Best of both worlds: entrepreneurship and college life

Jai KakkarAmong UCR’s student body are full-time student athletes, artists and even self-starting entrepreneurs. Jaijeet Kakkar, who goes by Jai, is a third-year engineering student and one of the founders of IMPRUE, an internationally recognized company devoted to the manufacturing and designing of cases and accessories for all of today’s major cell phones. The company only consists of 12 people throughout California, including five in their Fremont headquarters, but is also host to warehouse employees, associates, manufacturers and designers from ages 17-40 all over the world. Kakkar, who is obviously committed to IMPRUE part-time due to his status as a student, still says “I consider myself on the job 24 hours.”

Looking back now, he never imagined his small business coming so far. In 2009, during the release of Apple’s iPhone 3GS, both Kakkar and his father anticipated the massive demand and dependence on smart phones in the near future and realized that this was the industry to get into. “I needed someone to fund the project because in high school, I was broke,” says Kakkar with a laugh. Driven by a simple idea to beautify and protect phones, father and son had the first shipments of products delivered to their own home before eventually buying and opening their own warehouse, then hiring employees.

In high school, Kakkar recalls having very little leisure time in between classes, football practice and IMPRUE. “My friends were always like, ‘Yo, where you at?’ and I was like, ‘I’m working.’” However, Kakkar realized that his commitment to his business made him stand out among others: “I felt good about the way people respected me.” At age 17, when conversing over the phone with new business partners, they were later shocked when Kakkar revealed his startling young age: one that is always disguised by a deep voice and a steady confidence in what he is doing.

Currently, Kakkar is excited about the designs and molds that will come out of collaborations with new artists. One of his proudest accomplishments is the Sikh design iPhone case that was released in 2012, patterned with the Khanda symbol, inspiring unity and bringing awareness to the tragic Wisconsin Sikh temple shooting in August. “The whole idea for this case was not to market our religion or our brand,” Kakkar explains, “but just to educate about Sikhism; for example, a lot people assume that we’re Muslim, but we’re not.” His favorite collaboration right now is with the Pink Dolphin clothing line, which he has admired for a long time.

When balancing college and work now, Kakkar bluntly describes his lifestyle in three words: “I don’t sleep.” Between academics, he is constantly researching new ways to improve the products, discussing with engineers, and traveling back and forth between UCR and IMPRUE’s headquarters in Northern California. As a full-time student at UCR, he is currently undeclared but is taking mostly engineering classes, aiming to eventually major in Computer Engineering. “There are many times I’ve actually thought of dropping out of school,” Kakkar admits. Although his parents support his commitment to IMPRUE, they won’t allow Kakkar to drop out of school and demand that his first priority is not losing focus. “Everyday I find ways to motivate myself to find that balance,” he says. School offers other options in his life just in case IMPRUE doesn’t work out. “But it will,” says Kakkar. “We’ve all worked so hard on this, and the future is limitless.”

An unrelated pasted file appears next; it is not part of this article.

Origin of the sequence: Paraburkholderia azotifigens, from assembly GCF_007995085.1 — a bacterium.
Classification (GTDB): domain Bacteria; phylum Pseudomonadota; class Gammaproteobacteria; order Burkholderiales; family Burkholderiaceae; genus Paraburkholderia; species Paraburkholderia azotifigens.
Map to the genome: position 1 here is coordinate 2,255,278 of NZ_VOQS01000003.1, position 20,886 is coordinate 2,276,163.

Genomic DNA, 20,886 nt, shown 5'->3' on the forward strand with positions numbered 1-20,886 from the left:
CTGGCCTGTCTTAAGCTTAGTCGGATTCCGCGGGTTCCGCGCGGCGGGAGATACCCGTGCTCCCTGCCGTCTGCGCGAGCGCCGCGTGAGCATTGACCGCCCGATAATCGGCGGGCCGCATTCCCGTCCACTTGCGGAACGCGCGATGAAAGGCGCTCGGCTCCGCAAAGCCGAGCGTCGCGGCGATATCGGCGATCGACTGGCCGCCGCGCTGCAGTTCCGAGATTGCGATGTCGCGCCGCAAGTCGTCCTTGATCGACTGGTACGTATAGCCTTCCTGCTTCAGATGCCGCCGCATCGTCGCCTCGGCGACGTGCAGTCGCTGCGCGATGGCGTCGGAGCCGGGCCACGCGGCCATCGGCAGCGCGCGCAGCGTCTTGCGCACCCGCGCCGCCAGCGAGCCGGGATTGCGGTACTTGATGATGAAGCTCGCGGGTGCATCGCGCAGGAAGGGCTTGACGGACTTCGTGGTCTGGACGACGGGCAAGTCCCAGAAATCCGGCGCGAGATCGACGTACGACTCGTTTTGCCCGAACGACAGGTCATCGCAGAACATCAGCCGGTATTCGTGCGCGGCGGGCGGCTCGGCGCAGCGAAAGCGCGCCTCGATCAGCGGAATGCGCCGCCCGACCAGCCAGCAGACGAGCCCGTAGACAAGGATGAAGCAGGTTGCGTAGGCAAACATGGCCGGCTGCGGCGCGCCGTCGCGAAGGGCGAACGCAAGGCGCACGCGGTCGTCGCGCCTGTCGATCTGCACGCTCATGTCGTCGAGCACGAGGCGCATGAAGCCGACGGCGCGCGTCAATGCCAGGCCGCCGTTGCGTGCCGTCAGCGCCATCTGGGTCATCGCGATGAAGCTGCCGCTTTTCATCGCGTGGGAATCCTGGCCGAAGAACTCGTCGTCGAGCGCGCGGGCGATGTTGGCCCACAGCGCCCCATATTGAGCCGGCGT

Kakkar, who is a huge football fan, says that if he does have free time he spends it with friends, watching football, or playing video games. However, maintaining that equal attention to both school and work, as anyone can imagine, is extremely difficult. “I sometimes have to skip classes,” he reveals. During spring of 2012, Kakkar missed an entire week of school to attend a cellular trade show in New Orleans. Sometimes he will need to work at the headquarters office in the bay area during random weekends, prompting him to leave Fridays immediately after his last class. “I’m always on the fly,” Kakkar says as testimony to his hectic schedule.

On the bright side, Kakkar describes his struggle between school and work as “the best of both worlds.” In relation to being a college student, he says that one of the things he appreciates the most is the chance to meet so many good people on campus. “It’s not like high school,” says Kakkar. He realizes that the people at UCR are so much more mature, have their own goals and extraordinary talents. Often times when he meets unique artists on campus, Kakkar will approach them with offers to work with him and design for IMPRUE. “I’m blessed to even have this opportunity,” he says about his environment, “so I’m going to make the best of it.” He is also open to giving advice about entrepreneurship and helping to open new doors for his talented peers to business opportunities.

“I try to give back,” says Kakkar, who sees his generation as one that is full of potential. In the 21st century, the individuals of youth really are capable of starting their own businesses or becoming their own bosses, Kakkar has discovered through his own ambitious struggle. Individuals today are empowered to grow, produce, and to share their knowledge and success among each other. “If you have a talent or like what you do,” says Kakkar, “go for it. Don’t be stuck doing something you regret.”

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